Instructables
Picture of PCB cutter tool
IMG_1007.jpg
I wish to have a mini circular saw to cut my pcb, but sometimes it's enough to have a modified cutter and a proper frame to drive cutter into a straight line. I've designed one in this instructable, it's very cheap and it cames from ordinary objects.
Because you can't simply "cut" the pcb with an ordinary blade, you have to modify it to scratch the two surfaces of the pcb, so to snap it.
This method works well if you draw on pcb two lines on the upper and underneath surfaces, and check that they're exactly aligned. Then slide the pcb into the frame and scrath more and more times the surface until you have a rut which runs over all the lenght, then turn upside down the pcb and make the same on the other side. Now take out pcb and make a little force by hand to break it into two pieces. Round off the pieces with some sandpaper.

Step 1: The cutter

Picture of the cutter
Let's begin with the cutter. You need a strong one, better with some additional blades. I've bought this aluminium one, it came with 10 blades for about 4$. You can extract the blade acting on the little lever, and when blade is in position it's very tough, also if you pull hardly.

Step 2: The blade

You need to modify the blade so it will form an hook shape, with a spiky point. You can easily make it with a grinding wheel and refine it with a dremel mini drill. Insert back the blade into the cutter and you'll have a perfect tool to scratch the pcb. Maybe you want to make the same modification to other blades to have the ready when this one will be consumed.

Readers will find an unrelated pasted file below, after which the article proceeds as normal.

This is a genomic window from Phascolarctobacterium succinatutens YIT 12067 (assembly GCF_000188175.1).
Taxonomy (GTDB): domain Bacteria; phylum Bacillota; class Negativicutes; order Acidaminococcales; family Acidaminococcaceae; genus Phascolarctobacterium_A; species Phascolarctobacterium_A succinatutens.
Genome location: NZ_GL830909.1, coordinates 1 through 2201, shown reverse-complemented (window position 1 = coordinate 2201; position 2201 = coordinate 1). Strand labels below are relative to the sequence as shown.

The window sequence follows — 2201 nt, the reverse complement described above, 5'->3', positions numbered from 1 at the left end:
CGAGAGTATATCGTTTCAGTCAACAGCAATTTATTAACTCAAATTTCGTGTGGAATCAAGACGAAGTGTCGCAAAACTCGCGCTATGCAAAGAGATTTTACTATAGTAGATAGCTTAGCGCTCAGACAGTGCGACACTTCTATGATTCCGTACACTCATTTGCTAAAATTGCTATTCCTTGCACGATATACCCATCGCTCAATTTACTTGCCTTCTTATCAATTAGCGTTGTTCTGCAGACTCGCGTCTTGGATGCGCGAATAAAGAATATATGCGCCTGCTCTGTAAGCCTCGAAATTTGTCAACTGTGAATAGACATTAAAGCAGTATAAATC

[UPDATE: I discovered that you can buy these blades]
 
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Dave543211 year ago
I was looking for a way to engrave a circuit board to cut lands on the top to solder ic's. There isn't any instructables out there on this topic. I have made plenty of etched boards and drilled holes and soldered the IC's on the bottom, but it is confusing and you have a lot of holes to drill. I came across a gun stock diamond pattern video where once you have a straight line they have a tool that rides in that groove and cuts the next straight line next to it, repeat this process until you have the lands cut for each pair of pins like 1&8 2&7 3&6 4&5 then cut a groove perpendicular to these ribbon lands and you have a place to solder your IC on top like the surface mount components. Just thought I would mention it as there are no instructables on how to do that.
Wilmette1 year ago
My only suggestion is that instead of modifying the blade of a utility knife perhaps a different blade or knife. Linoleum and carpet knives digest themselves. Good job and thanks
andrea biffi (author)  Wilmette1 year ago
Oh, you're right, looking for those I've also found these blades, they seem exactly what I need! Thanks